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If You Want to Read 10 Times Faster, Outread Is the App You Need

If You Want to Read 10 Times Faster, Outread Is the App You Need

An average adult reads about 200 words per minute (WPM). A speed reader, though, reads about 1,500 WPM. The world speed reading champion is about 4,700 WPM, but we’re not going to worry as much about that level in this article.

If you assume the average article is 500-1,000 words and the average book is 55,000-100,000 words, then an average adult reads an article in 2.5-5 minutes and reads a book in 275-500 minutes, or somewhere between 4.5 and 8 hours.

A speed reader, though, could finish three articles in 1 minute and an entire book in 36-66 minutes (so slightly over an hour at most).

Imagine if you increased your reading output at this level. The amount of information you would be able to consume over an average reader is staggering. Across a year, it looks like this:

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  • 360 books vs. 30 books
  • 30,000 articles vs. 3,000 articles

Reading is a cornerstone of information-gathering and coming across as intelligent in group dynamics. If you’re operating 10-12x higher on consumption simply because of a change in your reading approach, it could be huge for your career and personal life.

The Fast Way to Speed Up Reading

The app that I want to introduce to you will guide your eyes through a reading list with the help of a highlighting marker. This improves your speed, and you can adjust the preferred speed — and the highlighter size, determining how much text you’ll be shown at once — to either scale back or push yourself.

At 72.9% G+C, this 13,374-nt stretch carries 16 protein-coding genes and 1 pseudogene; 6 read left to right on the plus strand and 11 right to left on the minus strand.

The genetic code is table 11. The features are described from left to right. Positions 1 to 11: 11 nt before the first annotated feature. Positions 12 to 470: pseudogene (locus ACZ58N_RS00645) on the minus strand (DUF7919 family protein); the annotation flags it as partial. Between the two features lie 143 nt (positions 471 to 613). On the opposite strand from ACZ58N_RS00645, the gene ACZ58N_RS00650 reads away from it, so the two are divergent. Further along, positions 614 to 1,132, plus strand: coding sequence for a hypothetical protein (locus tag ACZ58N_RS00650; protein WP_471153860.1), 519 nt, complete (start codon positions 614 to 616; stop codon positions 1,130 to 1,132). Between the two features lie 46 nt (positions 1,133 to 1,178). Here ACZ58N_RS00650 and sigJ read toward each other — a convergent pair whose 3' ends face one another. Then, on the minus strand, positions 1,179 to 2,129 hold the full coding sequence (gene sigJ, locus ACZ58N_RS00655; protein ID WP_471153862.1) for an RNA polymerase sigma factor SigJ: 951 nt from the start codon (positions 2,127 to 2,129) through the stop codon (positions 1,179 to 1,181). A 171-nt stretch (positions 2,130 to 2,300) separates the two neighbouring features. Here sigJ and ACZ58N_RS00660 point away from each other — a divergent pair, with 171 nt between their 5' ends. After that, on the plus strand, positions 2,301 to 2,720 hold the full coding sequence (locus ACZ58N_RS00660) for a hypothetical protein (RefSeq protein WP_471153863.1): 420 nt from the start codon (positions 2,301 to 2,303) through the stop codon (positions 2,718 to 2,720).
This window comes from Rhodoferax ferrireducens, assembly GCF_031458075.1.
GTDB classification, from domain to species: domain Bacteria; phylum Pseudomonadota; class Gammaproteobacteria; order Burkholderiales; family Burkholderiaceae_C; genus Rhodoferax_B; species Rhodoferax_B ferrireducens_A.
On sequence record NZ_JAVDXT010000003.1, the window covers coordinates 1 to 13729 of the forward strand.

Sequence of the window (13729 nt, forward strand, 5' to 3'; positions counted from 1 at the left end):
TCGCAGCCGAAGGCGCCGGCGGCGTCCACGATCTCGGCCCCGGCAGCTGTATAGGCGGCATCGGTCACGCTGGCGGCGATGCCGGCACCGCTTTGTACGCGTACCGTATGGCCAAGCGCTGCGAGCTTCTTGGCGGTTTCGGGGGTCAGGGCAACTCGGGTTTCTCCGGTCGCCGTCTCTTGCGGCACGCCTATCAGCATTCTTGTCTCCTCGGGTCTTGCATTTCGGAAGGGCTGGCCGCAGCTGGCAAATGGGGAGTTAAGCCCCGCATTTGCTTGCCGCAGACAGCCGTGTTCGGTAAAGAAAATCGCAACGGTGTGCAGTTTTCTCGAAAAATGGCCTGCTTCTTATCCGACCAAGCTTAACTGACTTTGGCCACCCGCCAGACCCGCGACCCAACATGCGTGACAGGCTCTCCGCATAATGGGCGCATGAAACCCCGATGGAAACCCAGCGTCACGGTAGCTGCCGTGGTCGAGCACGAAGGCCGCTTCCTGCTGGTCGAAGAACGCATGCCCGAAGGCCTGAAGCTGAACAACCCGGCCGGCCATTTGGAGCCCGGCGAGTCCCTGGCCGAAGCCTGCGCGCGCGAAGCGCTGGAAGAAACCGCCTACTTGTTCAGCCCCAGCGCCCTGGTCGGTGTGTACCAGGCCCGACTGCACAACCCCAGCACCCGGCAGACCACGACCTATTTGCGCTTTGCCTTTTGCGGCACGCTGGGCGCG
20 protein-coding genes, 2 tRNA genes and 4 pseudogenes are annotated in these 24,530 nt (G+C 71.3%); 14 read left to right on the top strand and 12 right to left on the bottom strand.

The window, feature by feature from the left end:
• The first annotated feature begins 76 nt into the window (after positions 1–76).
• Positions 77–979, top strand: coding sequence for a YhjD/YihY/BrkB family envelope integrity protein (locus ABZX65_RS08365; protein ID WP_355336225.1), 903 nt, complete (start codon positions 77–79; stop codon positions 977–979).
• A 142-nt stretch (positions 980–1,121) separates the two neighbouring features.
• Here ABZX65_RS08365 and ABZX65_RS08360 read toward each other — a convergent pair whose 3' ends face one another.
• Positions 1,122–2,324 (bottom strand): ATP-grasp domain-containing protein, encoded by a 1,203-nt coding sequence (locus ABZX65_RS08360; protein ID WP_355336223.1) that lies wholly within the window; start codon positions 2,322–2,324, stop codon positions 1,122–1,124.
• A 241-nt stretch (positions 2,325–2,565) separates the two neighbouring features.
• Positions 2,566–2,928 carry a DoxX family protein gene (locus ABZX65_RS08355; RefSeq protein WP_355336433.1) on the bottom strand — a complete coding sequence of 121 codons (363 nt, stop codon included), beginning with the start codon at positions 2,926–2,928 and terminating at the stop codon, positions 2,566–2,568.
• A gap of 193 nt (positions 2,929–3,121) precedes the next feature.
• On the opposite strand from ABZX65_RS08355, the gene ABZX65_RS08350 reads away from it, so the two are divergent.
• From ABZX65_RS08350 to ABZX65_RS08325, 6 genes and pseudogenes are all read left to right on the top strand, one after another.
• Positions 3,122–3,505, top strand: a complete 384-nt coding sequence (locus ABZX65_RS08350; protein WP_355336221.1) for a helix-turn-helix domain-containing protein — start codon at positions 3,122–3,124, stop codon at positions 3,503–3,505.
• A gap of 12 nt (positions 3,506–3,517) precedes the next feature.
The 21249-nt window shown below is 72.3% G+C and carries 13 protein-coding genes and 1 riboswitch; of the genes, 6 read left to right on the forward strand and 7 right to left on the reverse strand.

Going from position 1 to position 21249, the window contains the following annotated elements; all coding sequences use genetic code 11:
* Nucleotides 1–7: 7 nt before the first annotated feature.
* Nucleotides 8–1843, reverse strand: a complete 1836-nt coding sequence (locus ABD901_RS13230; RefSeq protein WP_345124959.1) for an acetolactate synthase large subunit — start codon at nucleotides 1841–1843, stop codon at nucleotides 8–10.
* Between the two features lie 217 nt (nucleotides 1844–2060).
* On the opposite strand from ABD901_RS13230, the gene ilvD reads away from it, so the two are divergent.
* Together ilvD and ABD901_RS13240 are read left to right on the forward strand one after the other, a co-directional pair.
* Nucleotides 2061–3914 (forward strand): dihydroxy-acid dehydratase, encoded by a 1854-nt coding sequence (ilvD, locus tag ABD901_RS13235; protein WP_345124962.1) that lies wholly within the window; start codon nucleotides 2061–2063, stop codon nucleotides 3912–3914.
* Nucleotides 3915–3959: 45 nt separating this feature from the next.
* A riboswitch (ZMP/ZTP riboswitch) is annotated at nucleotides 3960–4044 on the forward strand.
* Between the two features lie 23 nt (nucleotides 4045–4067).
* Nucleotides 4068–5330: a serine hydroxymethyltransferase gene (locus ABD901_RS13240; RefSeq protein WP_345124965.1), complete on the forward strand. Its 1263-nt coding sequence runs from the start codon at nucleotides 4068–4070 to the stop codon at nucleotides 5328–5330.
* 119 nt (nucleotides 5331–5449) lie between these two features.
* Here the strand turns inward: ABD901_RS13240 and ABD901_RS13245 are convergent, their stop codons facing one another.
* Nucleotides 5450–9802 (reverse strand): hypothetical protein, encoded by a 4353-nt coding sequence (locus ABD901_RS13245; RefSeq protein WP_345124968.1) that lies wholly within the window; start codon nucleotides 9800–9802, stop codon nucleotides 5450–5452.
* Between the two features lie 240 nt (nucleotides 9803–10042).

Outread has a number of features, including a built-in eBooks directory with classic books and sync with Instapaper, Pocket, and Pinboard. A simple switch of reading mode will help you read faster and read more.

Let’s take a look at some of the key features of the app.

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Create a Reading List

You start by creating a reading list, which you can do from one of the connected services like Pocket and iBooks, or pull in from stories loaded into Outread.

    Adjust the Reading Speed

    You can also adjust the reading speed in the top right, as seen here.

    The highlighting technique teaches your eyes to move more efficiently through the text. It provides a rhythm, which lowers the number of unnecessary jumps and makes you more focused.

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      Start Your Training with A Preferred Reading Mode

      There are two modes to train up your speed reading skill. You can pick from one of them that fits you best.

        Track Your Reading Speed Progress

        Outread also allows you to track daily (and other time duration) progress points.

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          Start your speed reading training now!

          Simply install Outread here for $2.99 and you can start your speed reading training and read 10 times faster.